Members: Don Newcomer (bass), Eldon Glatfelter (vocals, drums) De Nazelrod (vocals), Charlie Baker (drums, vocals), Ivan Flanscha (lead guitar), Ken Swartz (rhythm guitar)
Who we talked to: Newcomer
Where'd the bizarre name come from? We were looking for an obscure word that meant an assortment of mismatched or dissimilar items. Kind of a hodgepodge, and that was the most obscure one we found.
Three of you are firefighters in the York City Fire Department. Do you guys rock out in the firehouse when you're sitting around waiting for the next call? Yes, on night work, when there are no assigned tasks to do after a certain time. Occasionally, we'll bring our stuff in and later on in the evening, we'll go over stuff and practice stuff and sometimes some of the others will stop by.
Describe your sound/style: Eclectic. We try not to get too full of ourselves in terms of what we can do. We're a cover band, and if we think we can do a song that people will have fun with, we'll do it. You'll get anything from The Monkees to Lynyrd Skynyrd to Bow Wow Wow to Natasha Bedingfield. If we think it's fun, and people will enjoy it, we'll try it.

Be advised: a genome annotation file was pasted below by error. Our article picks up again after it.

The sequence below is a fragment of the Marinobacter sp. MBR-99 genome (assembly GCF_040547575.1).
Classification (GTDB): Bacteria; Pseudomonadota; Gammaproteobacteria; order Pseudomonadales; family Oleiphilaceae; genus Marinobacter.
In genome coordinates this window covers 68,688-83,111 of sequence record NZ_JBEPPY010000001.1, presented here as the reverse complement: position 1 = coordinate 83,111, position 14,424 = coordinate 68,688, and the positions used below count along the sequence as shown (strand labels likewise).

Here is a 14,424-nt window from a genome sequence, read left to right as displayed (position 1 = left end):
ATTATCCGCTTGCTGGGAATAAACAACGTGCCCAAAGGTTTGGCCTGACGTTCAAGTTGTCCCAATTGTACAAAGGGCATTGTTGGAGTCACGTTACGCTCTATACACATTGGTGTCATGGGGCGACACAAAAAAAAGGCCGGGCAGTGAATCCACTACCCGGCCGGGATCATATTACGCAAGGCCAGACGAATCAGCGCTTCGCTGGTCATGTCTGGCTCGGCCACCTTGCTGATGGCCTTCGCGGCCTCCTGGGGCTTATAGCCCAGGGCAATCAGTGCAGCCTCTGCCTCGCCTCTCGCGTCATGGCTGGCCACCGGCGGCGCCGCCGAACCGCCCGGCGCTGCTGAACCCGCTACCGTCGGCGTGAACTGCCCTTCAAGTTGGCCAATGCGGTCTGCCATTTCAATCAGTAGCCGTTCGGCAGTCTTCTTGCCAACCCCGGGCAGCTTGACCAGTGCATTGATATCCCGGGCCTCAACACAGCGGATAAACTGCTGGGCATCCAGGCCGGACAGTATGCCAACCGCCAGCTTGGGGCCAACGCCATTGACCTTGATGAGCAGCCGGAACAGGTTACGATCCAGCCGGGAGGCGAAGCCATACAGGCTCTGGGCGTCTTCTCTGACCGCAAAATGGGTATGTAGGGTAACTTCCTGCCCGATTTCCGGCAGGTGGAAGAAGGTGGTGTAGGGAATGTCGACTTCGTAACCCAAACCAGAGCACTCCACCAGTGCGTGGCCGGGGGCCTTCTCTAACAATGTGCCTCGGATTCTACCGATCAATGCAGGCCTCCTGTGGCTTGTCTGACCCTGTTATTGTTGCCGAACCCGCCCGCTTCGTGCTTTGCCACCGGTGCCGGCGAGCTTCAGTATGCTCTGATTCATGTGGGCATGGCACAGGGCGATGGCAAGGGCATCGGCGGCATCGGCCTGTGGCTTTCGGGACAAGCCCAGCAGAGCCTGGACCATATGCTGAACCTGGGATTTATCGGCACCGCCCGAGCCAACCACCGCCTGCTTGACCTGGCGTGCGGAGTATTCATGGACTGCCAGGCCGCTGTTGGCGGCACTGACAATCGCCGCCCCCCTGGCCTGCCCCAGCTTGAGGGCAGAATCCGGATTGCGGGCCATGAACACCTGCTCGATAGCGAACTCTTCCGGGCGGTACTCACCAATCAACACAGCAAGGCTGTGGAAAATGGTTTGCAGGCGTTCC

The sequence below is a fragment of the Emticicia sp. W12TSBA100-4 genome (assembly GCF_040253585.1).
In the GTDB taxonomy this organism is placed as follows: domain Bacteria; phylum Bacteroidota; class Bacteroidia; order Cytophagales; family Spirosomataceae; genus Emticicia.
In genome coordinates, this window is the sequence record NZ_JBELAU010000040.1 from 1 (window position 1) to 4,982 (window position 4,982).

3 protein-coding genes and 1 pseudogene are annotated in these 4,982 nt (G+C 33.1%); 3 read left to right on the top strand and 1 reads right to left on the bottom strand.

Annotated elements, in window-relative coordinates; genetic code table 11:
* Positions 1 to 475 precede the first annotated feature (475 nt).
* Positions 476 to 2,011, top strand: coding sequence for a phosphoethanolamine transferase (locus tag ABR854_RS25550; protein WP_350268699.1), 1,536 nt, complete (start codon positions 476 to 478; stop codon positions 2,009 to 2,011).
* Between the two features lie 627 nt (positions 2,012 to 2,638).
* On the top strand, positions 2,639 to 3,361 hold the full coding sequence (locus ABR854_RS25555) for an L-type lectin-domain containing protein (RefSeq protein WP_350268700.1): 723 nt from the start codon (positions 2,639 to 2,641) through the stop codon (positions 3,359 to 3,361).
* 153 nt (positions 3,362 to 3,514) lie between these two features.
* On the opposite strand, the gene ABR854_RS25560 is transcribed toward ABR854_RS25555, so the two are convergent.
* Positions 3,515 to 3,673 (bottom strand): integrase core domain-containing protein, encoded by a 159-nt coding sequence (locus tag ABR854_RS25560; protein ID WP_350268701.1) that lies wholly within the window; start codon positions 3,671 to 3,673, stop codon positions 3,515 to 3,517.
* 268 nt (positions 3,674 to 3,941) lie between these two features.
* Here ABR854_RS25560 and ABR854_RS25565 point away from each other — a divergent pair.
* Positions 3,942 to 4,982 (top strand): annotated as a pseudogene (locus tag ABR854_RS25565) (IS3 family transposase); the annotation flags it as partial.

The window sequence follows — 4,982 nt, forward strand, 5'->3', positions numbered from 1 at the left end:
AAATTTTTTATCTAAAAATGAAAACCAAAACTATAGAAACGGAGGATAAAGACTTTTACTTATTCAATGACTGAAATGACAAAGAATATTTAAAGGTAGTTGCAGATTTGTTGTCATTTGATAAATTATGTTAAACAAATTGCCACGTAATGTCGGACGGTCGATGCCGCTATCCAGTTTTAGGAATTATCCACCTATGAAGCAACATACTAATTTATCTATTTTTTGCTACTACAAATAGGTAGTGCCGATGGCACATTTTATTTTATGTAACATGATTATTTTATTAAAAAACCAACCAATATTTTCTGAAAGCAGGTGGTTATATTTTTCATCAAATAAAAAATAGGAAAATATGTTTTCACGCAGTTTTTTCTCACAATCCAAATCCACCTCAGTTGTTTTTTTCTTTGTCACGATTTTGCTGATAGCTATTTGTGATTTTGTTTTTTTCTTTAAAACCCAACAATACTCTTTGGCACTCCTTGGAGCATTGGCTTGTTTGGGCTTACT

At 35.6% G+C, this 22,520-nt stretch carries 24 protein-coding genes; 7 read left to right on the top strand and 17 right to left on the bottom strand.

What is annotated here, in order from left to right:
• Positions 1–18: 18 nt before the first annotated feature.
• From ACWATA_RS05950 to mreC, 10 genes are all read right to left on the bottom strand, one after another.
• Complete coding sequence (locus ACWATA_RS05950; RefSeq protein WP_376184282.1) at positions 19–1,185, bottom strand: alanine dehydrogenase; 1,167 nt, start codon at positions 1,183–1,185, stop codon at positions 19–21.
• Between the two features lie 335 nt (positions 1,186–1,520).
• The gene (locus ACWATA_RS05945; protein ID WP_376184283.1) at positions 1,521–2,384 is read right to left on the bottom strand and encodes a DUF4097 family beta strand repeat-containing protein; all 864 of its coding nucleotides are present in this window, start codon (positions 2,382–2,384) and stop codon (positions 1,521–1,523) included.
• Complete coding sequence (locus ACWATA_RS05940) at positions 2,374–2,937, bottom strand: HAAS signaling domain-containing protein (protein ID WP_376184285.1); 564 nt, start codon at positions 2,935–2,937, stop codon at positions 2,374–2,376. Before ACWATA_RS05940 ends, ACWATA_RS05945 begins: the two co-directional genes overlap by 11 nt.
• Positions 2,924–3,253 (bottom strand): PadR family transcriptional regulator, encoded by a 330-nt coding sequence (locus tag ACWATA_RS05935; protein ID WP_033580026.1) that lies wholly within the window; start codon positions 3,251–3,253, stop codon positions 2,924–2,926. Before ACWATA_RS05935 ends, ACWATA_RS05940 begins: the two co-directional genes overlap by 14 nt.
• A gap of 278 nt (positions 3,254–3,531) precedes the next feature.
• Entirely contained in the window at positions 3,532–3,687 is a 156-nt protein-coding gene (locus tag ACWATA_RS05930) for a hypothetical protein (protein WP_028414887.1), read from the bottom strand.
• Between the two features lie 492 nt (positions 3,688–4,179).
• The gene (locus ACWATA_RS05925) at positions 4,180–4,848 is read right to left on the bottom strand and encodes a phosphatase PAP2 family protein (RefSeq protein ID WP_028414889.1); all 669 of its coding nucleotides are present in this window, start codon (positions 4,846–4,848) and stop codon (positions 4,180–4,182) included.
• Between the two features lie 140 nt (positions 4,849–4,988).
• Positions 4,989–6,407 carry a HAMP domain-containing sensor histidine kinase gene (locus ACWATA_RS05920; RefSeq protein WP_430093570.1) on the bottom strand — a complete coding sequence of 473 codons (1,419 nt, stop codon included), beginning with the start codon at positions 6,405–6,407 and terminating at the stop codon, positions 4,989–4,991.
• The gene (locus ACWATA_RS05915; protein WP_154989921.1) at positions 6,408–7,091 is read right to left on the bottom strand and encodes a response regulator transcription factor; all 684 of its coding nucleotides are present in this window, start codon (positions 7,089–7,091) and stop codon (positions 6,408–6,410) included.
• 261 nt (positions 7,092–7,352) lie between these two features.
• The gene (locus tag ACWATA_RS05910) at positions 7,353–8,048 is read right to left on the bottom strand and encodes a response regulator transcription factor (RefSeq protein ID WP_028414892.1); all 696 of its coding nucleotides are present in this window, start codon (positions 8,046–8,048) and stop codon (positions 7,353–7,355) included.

Last three albums you listened to? Earth, Wind & Fire's "The Eternal Dance," "The Very Best of Tower of Power" and Grover Washington Jr.'s "(Prime Cuts:) The Greatest Hits." As you can tell, I'm mainly the guy from the rhythm and blues background. I would've told you about Beethoven, but you don't need to put that in the paper.
Who is your biggest musical guilty pleasure? Parliament-Funkadelic. It's fun music from, I hate to say it, back in my high school days.
What songs do you like to cover? One of my favorites, just based on the instruments, is Bachman-Turner Overdrive's "Takin' Care of Business." Just a lot of great bass runs that, if you don't really pay attention to the song, you miss it.
Plug one other local band: I like when we get to see Kodiak. When we see their full band show, you can tell they're concentrating on entertaining the audience. Some bands that I go and see, they seem oblivious as to whether anyone's watching them or not.
Shoutouts: I'd just like to thank everybody else in the band that kind of pulled me back into this. In my early 20s, I was involved in an accident that left my hand pretty much broken up. When I recovered and started playing again, I didn't have the dexterity to do anything that would remotely pay off. There's still times I have to stop practice. But the guys I play with now, they were like, "Just come out, come out." And it got to a point consistently now that I can hang on.
- JASON COX, FLIPSIDE STAFF